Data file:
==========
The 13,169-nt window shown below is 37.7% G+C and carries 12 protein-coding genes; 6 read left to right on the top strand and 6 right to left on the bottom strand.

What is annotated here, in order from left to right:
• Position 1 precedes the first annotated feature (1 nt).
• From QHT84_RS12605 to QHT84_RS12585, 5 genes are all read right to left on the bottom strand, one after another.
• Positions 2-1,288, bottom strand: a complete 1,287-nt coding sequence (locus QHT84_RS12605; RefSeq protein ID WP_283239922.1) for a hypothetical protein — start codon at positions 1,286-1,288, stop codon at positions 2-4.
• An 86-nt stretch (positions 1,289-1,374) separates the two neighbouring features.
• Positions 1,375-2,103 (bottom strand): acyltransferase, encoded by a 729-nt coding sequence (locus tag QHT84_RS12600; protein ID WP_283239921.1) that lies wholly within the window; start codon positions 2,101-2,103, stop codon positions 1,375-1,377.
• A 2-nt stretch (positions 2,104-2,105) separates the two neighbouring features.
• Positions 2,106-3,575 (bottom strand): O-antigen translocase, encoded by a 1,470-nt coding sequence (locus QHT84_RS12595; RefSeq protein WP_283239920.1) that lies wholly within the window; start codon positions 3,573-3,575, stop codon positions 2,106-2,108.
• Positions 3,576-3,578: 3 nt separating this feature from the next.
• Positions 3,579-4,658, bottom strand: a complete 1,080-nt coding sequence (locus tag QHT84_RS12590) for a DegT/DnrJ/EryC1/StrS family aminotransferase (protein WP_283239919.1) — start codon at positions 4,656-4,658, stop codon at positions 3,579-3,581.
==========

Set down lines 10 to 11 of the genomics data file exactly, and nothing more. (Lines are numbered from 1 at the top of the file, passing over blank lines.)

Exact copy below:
• Positions 3,576-3,578: 3 nt separating this feature from the next.
• Positions 3,579-4,658, bottom strand: a complete 1,080-nt coding sequence (locus tag QHT84_RS12590) for a DegT/DnrJ/EryC1/StrS family aminotransferase (protein WP_283239919.1) — start codon at positions 4,656-4,658, stop codon at positions 3,579-3,581.